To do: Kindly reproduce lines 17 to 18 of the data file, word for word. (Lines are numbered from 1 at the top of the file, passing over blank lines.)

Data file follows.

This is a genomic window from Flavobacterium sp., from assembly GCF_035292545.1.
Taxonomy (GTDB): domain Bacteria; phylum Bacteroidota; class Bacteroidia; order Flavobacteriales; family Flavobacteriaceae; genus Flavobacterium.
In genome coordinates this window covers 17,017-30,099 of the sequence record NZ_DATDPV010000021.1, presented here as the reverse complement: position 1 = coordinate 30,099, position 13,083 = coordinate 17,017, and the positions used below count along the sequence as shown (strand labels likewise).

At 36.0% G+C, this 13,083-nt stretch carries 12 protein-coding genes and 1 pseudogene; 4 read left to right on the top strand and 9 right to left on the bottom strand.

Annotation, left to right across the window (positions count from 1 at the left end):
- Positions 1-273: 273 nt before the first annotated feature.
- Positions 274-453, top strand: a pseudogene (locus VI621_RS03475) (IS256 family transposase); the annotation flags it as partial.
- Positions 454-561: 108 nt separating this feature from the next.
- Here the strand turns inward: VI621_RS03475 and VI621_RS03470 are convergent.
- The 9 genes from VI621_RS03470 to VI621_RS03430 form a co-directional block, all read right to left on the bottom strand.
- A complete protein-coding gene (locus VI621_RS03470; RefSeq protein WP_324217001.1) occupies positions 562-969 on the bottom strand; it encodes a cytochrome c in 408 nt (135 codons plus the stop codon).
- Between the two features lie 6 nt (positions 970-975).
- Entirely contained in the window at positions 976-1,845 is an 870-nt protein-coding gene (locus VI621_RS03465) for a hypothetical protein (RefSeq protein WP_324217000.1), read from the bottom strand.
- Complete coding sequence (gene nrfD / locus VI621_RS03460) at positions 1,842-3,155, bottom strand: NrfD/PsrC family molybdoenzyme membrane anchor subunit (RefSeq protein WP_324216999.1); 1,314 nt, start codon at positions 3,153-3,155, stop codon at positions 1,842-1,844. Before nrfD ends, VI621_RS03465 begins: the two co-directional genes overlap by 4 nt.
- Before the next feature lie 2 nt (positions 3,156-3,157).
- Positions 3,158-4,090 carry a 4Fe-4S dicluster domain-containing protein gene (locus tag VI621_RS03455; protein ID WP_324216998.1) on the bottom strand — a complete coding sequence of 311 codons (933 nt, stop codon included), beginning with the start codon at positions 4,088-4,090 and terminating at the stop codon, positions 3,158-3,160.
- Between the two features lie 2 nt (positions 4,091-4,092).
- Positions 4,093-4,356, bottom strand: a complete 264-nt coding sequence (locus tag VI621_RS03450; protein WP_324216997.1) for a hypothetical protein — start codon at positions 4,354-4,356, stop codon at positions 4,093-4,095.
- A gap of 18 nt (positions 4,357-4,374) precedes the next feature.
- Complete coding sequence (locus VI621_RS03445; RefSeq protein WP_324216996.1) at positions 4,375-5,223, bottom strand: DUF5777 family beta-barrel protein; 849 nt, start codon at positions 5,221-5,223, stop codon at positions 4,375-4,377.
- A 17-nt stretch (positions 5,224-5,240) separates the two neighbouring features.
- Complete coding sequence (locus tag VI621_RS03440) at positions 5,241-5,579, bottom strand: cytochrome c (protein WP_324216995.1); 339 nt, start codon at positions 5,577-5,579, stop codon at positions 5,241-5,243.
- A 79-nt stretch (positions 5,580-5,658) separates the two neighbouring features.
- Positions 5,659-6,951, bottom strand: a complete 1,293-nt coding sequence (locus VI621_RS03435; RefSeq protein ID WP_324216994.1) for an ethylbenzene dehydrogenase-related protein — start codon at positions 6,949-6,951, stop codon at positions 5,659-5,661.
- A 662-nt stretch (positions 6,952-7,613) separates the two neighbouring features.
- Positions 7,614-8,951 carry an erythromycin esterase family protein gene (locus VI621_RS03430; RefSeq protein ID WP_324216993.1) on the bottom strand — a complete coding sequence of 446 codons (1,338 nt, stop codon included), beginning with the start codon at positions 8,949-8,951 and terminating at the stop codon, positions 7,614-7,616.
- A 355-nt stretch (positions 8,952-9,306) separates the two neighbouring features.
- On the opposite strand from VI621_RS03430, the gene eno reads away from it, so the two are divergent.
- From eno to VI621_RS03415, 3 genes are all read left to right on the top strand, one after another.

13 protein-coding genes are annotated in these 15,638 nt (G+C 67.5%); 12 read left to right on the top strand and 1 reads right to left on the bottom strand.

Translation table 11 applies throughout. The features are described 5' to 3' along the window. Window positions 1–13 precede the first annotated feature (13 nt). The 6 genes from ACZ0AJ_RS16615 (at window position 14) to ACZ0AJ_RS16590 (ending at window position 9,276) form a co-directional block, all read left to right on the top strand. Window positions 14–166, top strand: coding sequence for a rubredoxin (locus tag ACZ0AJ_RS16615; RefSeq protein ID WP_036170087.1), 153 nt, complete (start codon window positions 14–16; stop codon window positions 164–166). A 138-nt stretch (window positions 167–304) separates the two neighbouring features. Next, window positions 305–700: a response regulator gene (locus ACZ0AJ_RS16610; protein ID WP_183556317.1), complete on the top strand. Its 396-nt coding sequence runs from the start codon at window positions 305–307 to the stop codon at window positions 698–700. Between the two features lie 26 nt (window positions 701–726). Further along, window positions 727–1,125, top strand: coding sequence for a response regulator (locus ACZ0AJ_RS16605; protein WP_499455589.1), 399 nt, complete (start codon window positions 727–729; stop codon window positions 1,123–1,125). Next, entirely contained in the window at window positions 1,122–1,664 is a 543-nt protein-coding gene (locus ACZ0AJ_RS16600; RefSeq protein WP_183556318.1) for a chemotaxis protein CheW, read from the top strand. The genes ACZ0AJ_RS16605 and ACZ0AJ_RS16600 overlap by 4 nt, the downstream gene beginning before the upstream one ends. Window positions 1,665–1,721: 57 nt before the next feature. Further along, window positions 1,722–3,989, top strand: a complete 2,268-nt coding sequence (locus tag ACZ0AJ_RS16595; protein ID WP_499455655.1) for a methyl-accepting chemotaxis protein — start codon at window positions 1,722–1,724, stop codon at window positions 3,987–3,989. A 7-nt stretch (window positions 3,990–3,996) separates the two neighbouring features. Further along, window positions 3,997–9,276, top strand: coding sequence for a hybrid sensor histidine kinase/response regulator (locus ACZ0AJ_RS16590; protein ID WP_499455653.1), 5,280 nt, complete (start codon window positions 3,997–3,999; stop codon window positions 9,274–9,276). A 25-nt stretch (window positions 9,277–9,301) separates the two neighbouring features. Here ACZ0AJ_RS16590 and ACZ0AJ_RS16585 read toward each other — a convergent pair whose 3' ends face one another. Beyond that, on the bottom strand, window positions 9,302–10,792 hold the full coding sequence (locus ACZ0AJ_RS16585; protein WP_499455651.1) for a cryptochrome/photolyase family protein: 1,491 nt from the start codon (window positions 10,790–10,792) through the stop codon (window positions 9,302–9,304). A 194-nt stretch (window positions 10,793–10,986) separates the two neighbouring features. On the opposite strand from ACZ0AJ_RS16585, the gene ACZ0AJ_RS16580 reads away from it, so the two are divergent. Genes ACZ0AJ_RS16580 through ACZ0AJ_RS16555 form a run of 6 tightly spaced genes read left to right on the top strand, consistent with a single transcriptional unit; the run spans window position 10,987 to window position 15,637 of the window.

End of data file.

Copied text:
- Between the two features lie 2 nt (positions 4,091-4,092).
- Positions 4,093-4,356, bottom strand: a complete 264-nt coding sequence (locus tag VI621_RS03450; protein WP_324216997.1) for a hypothetical protein — start codon at positions 4,354-4,356, stop codon at positions 4,093-4,095.